In an earlier post I discussed how a handful of small startups (Republic Wireless, FreedomPop and Scratch Wireless) are offering low-cost “WiFi-first” mobile services targeting mainly cost-conscious smartphone-toting millennials. In February, these relatively small-scale and modestly-capitalized “wireless disruptors” were joined by a much bigger player: Cablevision Systems, a cable operator that generated nearly $6.5 bil. in revenue last year and whose network passes more than five million homes and businesses in the tri-state New York City metro area.
As proclaimed in bold letters on the home page of its new Freewheel service, Cablevision’s marketing message is “Goodbye data limits. Hello Generation WiFi.” And, true to that message, Freewheel is a “WiFi-only” service (unlike the “WiFi-first” startups discussed in that earlier post). It offers unlimited Internet and voice service, but provides no cellular backup connection where WiFi isn’t available.
Within the tri-state NYC metro area, Freewheel’s connectivity is provided mainly via the 1.1 million WiFi hotspots Cablevision has deployed in its cable service area. While some of these are in outdoor and indoor pubic locations, a substantial number are comprised of “dual-SSID” routers deployed in customers’ homes. In addition to providing that customer with a private in-home WiFi network, these devices also serve as public-access hotspots.
I’ll be discussing Freewheel’s strategy, prospects and potential impacts—and similar moves that might be taken by other cable operators–in a subsequent post. But, before I do, it seems useful to set the stage with a brief review of the cable industry’s past efforts to develop new market opportunities in the wireless sector.
Cable & licensed spectrum: a series of failed marriages
These efforts date back to 1994, when three top-tier cable operators, Tele-Communications Inc. (then the nation’s largest cableco), Comcast and Cox formed a partnership with Sprint to deploy a mobile service based on the newly-licensed “Personal Communication Service” (PCS) spectrum. Part of their strategy was to use the cable operators’ wired network to deploy wireless antennas that serve relatively small geographic areas, an approach relatively well suited to the 1900 MHz PCS spectrum band, which has less robust propagation characteristics than the 800 MHz cellular band that had previously been relied on for mobile voice communications [On a personal note, I can remember, as a Cox cable customer, watching technicians install a small PCS antenna on Cox’s cable network, around the corner from my home].
Within a few years of the venture’s launch, however, the three cable operators found themselves spending an uncomfortably large amount of money on it, amid mounting pressure to invest in upgrades of their wired networks using the then-relatively-new “hybrid fiber coaxial” (HFC) architecture that improved picture quality while also enhancing the network’s capacity to support two-way communications. This pressure was driven by intensifying competition from direct broadcast satellites (first launched in 1994) in cable’s core video business, and an emerging competitive battle with local telcos in the still-nascent “broadband” Internet market (the first U.S. cable modem deployments date back to 1997).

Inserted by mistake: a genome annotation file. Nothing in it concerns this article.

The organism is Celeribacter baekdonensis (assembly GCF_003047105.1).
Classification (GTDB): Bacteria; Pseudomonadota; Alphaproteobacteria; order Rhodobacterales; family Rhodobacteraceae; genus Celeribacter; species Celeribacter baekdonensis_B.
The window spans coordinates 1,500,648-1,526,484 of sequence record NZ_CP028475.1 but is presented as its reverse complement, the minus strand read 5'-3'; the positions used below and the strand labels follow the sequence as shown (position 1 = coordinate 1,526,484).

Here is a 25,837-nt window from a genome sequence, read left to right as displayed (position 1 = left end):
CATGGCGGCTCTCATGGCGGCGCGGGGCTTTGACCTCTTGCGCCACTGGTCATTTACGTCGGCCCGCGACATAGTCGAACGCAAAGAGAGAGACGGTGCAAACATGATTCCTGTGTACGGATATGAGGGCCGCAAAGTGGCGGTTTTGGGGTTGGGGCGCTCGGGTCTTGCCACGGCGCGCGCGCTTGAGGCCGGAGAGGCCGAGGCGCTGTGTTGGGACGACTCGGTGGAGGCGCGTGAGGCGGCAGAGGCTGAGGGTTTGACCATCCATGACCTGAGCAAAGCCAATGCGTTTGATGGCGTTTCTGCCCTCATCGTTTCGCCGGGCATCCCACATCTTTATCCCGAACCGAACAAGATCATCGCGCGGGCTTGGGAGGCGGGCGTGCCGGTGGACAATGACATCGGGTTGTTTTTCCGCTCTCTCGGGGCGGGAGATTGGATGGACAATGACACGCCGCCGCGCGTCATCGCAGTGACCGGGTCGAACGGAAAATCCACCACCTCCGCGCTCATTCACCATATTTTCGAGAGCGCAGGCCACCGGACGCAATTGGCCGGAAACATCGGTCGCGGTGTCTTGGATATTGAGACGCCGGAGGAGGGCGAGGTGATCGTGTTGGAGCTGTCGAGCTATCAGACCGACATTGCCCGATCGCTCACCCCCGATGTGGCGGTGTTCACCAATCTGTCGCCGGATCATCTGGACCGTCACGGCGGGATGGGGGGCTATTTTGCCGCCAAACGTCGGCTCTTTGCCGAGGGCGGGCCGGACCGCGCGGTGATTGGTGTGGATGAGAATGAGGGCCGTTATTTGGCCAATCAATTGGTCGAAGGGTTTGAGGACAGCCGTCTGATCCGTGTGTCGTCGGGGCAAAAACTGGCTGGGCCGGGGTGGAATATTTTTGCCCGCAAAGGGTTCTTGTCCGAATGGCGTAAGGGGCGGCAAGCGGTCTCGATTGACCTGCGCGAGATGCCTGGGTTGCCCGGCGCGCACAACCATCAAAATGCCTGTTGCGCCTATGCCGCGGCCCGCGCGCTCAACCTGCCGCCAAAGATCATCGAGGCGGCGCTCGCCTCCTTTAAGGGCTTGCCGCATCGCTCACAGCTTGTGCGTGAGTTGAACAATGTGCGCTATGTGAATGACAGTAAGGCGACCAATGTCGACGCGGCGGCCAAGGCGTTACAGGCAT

By 1998, the PCS venture was abandoned…and that cable-mounted PCS antenna in my neighborhood vanished without a trace.
If we fast forward to 2005, we find the leading cable operators gearing up for another go at the mobile market.
In this iteration, Comcast (now the industry’s largest cable company), Time Warner Cable (the second largest), Cox and Bright House Networks, formed a joint venture with Sprint Nextel (Sprint had since acquired Nextel). Under terms of the deal, the cable operators would market Sprint-delivered wireless service, which they dubbed “Pivot.”. The idea was to expand the “triple-play” (video, Internet and phone) bundles that had become an increasingly central and profitable component of cable operator strategies into “quad-play” bundles that also included wireless voice service.
A year later, these same companies formed a SpectrumCo joint venture to participate in the AWS (advanced wireless spectrum) auction. Sprint was part of the venture, but had a relatively small stake in it. In the auction the SpectrumCo partners spent roughly $2.4 billion to acquire 20 MHz licenses (in the 1700 and 2100 MHz bands) that covered roughly 90% of the U.S. population.